Will buyers vaporize?
The term “vaporized” was first coined in business by digital pioneer Robert Tercek in his book “Vaporized: Solid Strategies for Success in a Dematerialized World.” Tercek revealed how successful enterprises were disrupted by the digital revolution which resulted in many filing for bankruptcy as consumers changed their way of interaction with products forever. According to Tercek, “Whatever can be vaporized will be; any part of your business or product that can be replaced by pure digital information almost certainly will be.” Since reading “Vaporized” in 2015, I’ve wondered if and when my job as a buyer would be transformed and silent software would be making decisions for me. In the last 20 years the music industry has vaporized with the arrival of iTunes. Numerous other companies no longer exist; digital maps are now crowdsourced thanks to Waze, and with Carlotz, dealerships no longer dominate the sale of cars. With the arrival of smartphones and Adobe, film and print fonts have all “vaporized” to the digital realm.
By contrast, Philip Morris had the vision and the resources to invest more than $4.5 billion since 2008 in developing smoke-free alternatives. The decline of tobacco burning cigarettes and the market shift towards tobacco heating products gave birth to IQOS. If you don’t have the commitment and deep pockets of Philip Morris to be your own devil’s advocate, you will sooner or later witness the complete dismantling of your industry. That isn’t to say all businesses will necessarily vaporize, but many will experience a cataclysmic change from its present version.
In AI we are already seeing a “hybrid” model where intermediaries interact between algorithm developers and companies. Once a software is born, it can disrupt your businesses almost overnight. If you’re not willing to disrupt your industry first, someone else will! So how to stay ahead? In relation to fashion, I will discuss how my role as a buyer changed in the industry and suggest how one can better adapt to the ever-evolving market and remain relevant.
How buying has changed
Not so long ago being a buyer was one of the most sought-after careers in fashion. Prior to the explosion of social media, buyers were the “silent” forces that dictated next season’s most profitable trends. Working directly with suppliers and brands, they curate the selection of the newest “Must Haves.” These are stocked in stores, ensuring that plentiful assortments are available for purchase. However at present, fashion bloggers and stylists dominate Google searches and the role of the buyer has been diminished. I believe this new reality is part of how fashion buying has changed within the industry. With Instagram swipe-up options, influencers can now promote curated products. In effect online editors have become buyers, recapping runway trends using catchy keywords, shoppable imagery, and curating looks for their readers in the form of newsletters. These often include direct links for purchase or even travel guides with suggestions on what to pack.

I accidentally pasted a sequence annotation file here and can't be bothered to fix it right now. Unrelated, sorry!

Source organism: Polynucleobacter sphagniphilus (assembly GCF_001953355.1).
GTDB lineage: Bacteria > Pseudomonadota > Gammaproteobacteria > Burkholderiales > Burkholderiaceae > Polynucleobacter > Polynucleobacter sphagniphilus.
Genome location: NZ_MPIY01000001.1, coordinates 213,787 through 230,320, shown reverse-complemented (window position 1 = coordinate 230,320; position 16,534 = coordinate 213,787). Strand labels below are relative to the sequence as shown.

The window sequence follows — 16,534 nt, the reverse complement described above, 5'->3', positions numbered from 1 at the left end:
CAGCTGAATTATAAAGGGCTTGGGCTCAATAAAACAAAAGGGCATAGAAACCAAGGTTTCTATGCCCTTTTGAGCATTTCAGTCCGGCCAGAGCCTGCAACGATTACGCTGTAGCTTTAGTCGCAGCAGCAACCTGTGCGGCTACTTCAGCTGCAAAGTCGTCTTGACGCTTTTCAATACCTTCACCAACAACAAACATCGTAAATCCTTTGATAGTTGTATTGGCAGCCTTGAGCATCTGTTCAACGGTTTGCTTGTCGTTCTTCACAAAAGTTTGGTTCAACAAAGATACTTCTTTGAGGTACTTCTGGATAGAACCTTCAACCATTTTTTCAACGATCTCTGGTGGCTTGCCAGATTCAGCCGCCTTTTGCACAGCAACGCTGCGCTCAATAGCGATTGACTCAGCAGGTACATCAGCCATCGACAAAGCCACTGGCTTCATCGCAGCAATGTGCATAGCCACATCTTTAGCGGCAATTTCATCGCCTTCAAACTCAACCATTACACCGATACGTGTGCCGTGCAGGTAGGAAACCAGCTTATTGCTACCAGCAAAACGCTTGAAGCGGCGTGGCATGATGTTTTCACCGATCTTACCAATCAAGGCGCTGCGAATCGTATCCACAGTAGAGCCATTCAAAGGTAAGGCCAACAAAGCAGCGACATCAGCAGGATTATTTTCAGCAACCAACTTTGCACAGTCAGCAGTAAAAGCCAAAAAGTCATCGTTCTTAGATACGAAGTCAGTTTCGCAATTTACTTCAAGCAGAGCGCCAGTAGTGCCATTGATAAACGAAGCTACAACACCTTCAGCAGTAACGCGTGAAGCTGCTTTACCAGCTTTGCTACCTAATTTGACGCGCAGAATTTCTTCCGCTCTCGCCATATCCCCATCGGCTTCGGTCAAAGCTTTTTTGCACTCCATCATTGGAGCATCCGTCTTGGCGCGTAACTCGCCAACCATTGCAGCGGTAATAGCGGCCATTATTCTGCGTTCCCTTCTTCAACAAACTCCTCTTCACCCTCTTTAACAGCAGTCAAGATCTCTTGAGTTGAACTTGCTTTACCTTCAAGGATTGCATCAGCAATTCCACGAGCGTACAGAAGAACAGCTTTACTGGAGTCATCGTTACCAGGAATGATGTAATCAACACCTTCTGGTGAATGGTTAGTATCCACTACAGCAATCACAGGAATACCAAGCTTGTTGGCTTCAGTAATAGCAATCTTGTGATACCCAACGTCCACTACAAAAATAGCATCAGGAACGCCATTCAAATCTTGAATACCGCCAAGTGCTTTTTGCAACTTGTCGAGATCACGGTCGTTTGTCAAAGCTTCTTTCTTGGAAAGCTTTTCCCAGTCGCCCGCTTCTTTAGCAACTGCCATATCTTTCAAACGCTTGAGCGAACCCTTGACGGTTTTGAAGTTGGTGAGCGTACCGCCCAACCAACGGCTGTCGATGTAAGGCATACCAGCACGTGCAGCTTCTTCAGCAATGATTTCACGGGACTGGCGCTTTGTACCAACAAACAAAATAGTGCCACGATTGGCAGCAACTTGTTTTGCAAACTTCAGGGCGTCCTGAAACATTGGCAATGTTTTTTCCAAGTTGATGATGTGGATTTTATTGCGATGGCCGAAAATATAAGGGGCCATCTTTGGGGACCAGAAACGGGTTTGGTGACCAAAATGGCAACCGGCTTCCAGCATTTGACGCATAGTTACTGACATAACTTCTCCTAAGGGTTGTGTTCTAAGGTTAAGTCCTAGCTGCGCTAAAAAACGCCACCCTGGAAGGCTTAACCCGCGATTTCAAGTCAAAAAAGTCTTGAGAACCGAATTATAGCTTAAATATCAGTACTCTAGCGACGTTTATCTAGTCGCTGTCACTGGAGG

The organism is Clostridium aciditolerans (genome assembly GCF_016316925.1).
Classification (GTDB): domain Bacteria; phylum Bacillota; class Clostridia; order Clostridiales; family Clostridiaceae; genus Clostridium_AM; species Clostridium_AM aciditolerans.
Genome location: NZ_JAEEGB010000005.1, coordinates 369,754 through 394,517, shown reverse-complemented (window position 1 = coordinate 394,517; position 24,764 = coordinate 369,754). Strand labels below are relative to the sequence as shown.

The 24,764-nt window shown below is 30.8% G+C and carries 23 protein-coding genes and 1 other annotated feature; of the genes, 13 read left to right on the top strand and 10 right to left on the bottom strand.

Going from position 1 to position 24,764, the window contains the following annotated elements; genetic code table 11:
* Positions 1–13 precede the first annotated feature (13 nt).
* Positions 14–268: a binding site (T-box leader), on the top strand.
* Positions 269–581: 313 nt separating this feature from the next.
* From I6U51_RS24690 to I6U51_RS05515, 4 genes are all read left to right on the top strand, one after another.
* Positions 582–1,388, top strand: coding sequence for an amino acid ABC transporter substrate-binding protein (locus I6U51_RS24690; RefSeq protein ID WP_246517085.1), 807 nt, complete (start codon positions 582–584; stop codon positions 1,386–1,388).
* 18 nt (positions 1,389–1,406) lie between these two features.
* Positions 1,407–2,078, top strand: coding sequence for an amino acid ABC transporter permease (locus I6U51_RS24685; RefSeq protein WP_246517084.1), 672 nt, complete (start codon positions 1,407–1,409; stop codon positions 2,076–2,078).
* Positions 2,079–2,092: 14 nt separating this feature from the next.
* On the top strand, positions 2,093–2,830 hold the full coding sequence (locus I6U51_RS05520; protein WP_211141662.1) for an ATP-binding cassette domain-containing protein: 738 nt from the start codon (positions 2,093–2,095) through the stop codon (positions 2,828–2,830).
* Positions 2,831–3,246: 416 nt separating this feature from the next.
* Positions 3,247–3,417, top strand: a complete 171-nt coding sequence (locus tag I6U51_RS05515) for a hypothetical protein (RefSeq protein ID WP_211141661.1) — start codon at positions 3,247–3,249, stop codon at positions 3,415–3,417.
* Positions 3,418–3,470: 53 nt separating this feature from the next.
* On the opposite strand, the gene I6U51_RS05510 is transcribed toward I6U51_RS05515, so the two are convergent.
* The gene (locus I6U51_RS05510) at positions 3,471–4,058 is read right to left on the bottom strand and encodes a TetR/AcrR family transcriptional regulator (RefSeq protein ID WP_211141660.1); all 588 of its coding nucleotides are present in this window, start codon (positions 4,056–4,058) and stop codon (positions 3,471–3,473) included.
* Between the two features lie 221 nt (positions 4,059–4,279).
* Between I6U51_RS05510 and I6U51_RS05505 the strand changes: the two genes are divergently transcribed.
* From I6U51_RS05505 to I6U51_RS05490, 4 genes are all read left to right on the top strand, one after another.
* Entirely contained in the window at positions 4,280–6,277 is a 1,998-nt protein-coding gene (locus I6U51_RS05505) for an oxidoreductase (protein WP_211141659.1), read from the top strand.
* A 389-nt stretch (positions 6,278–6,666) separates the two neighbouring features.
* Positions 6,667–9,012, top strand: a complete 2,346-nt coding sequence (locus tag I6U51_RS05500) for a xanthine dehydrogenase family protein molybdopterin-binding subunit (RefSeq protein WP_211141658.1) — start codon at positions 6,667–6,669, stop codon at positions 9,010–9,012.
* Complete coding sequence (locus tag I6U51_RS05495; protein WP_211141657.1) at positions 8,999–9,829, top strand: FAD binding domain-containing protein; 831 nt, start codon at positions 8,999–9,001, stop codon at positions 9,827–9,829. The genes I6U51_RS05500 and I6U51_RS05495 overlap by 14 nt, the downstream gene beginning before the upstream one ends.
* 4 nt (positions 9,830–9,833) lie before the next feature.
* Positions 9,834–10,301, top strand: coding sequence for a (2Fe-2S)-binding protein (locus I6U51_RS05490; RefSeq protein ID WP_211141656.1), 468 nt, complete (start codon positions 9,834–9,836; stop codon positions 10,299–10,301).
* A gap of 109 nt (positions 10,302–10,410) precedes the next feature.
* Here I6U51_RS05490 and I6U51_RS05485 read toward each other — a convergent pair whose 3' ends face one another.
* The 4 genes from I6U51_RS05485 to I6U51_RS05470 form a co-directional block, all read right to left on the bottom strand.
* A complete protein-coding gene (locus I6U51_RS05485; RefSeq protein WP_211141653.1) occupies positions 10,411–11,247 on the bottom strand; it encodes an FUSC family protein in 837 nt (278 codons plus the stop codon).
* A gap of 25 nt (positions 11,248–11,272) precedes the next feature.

On sites such as Moda Operandi consumers have become buyers, pre-ordering looks directly from the runway. The rise of digital native vertical brands (DNVB) also increases “direct-to-consumer” activity. Buyers no longer have to go to vendors to make their selection. Boutiques can showcase their inventory on a global scale and make their products available on a kind of digital fashion “Opentable” such as Farfetch.
Traditionally the role of a fashion buyer was to deliver a desirable selection of wardrobe options, showcasing and predicting new incoming trends, and promoting upcoming designers. Today as we have seen, buying for stores can no longer be the only channel for this profession. The shift toward e-commerce was happening before COVID19. New data from IBM, shows that the pandemic has accelerated consumers’ shift toward e-commerce by five years. E-commerce is projected to grow by nearly 20% YoY in 2020. Social selling has become a commodity and the digital window continues to expand as companies such as Farfetch metaphorically upload physical assets to the net. So is the big box buyer doomed, will buyers only survive working for a company such as Farfetch?
How “Buyers” are evolving
Even at big box retailers the responsibility of a “Buyer” has changed. In my most recent position at Market by Macy’s, although I was appointed the lead womenswear buyer (buying everything from running shoes to dresses), my title was Director of Integrated Merchandising. Macy’s required a well-grounded merchant, knowledgeable in all aspects of the retail business, capable of working with a highly holistic, collaborative approach. Launching something from the ground up meant working in close partnership with Macy’s Brand Experience Officer, VP of Merchandising and Store Design, Editorial, and the direction of Strategy and Operations. This role appears to be the future of buyers.
A buyer is no longer confined to a single role. Scouting, sourcing and nurturing brands and designers is only one side of the coin. Negotiating deals and doing everything to support the brand and its sales, is now a never-ending process. Buyers are getting more involved in the development and execution of the business in order to ensure that the original concept arrives to the customer.